youth also dominates his analysis of the political consequences of the economic crash whose impact runs through these pages, and offers some fascinating factoids – half of all Europeans are over 50, whilst three quarters of Algerians are under 25. There are as many people under 30 in China as in Russia, the US and Australia combined, and in India twice as many as in China. That too is a powerful force of global change, and will have its impact on Western politics of the future.As to what it all means for the next French elections, I don’t know.
But this book provides part of the backdrop, economic and political. It should make interesting reading for anyone involved in that campaign. Whilst clearly still of the view Sarkozy was and is the right choice for France, (though the polls at the time of writing indicate he is in a minority) he throws out ideas and challenges for right and left alike. As traditional lines are drawn, careful reading might provoke candidates and parties to see that they should always be looking to the next new ideas, not merely repackaging the last new, let alone the old.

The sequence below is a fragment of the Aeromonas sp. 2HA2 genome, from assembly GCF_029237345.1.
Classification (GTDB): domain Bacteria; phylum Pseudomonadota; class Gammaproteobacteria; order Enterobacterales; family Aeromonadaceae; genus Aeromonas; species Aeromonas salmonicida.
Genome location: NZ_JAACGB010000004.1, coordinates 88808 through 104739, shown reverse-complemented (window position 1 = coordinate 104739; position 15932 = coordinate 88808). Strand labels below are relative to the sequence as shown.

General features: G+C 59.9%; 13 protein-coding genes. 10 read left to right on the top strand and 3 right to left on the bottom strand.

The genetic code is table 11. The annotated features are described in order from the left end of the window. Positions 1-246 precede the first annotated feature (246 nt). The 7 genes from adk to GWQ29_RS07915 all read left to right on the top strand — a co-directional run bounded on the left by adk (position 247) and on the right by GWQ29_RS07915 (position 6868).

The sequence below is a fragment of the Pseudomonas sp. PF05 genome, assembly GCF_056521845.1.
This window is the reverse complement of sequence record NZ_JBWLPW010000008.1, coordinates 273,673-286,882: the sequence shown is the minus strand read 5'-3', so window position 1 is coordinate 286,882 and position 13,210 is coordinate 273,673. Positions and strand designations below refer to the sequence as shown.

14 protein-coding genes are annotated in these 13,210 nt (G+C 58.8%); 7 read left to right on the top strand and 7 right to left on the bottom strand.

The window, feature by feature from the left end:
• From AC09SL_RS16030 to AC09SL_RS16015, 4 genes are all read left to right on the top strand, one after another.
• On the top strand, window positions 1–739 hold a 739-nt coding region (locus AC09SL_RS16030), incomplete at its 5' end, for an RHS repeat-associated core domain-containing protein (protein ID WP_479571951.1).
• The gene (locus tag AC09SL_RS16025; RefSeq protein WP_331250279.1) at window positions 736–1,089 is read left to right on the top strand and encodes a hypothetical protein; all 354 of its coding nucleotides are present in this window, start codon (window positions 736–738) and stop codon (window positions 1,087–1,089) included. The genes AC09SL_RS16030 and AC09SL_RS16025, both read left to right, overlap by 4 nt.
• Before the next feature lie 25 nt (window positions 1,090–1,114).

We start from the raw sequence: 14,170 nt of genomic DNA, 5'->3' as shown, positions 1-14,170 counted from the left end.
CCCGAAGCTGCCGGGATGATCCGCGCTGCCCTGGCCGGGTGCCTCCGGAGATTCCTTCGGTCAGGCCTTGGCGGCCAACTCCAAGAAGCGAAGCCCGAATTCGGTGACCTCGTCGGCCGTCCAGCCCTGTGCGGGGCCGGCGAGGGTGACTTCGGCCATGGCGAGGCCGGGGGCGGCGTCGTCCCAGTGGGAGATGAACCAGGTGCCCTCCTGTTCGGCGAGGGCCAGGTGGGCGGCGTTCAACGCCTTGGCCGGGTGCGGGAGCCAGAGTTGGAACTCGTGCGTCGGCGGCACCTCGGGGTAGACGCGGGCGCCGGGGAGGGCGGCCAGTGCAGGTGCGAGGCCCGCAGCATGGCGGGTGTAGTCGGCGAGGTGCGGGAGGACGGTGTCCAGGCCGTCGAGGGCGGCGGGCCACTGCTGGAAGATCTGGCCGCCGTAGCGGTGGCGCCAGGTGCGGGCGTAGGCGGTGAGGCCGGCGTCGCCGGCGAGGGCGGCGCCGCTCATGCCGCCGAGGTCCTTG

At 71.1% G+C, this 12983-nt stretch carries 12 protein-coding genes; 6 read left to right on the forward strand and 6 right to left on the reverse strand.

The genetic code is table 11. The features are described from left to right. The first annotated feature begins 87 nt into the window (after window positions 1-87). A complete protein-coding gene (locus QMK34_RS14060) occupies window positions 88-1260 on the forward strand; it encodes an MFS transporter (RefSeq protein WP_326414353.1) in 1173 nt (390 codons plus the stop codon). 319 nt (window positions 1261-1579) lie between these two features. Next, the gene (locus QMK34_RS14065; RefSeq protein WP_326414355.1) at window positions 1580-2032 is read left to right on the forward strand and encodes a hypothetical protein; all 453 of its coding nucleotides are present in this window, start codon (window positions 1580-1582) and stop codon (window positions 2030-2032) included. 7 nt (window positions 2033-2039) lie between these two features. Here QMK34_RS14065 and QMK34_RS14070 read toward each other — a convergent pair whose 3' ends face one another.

I was in Paris recently as a guest of the left think tank, Terra Nova, and met politicians, advisors, militants, experts, journalists and bloggers. I came away with some strong impressions. Firstly, virtually everyone told me that President Sarkozy was hugely unpopular, and his ratings as low as it was possible to go. Yet many of the same people told me he could still win. They know he relishes a campaign. They suspect he may have learned from some mistakes. Incumbency is a powerful weapon.
A comeback is a powerful narrative. And they worried that with the President so unpopular, the economy sluggish, social issues raw, and the left in power in many parts of France, the PS should have been doing far better in the polls (to which, incidentally, French politicians and media pay far too much attention.)Of course this was pre selection of a PS candidate.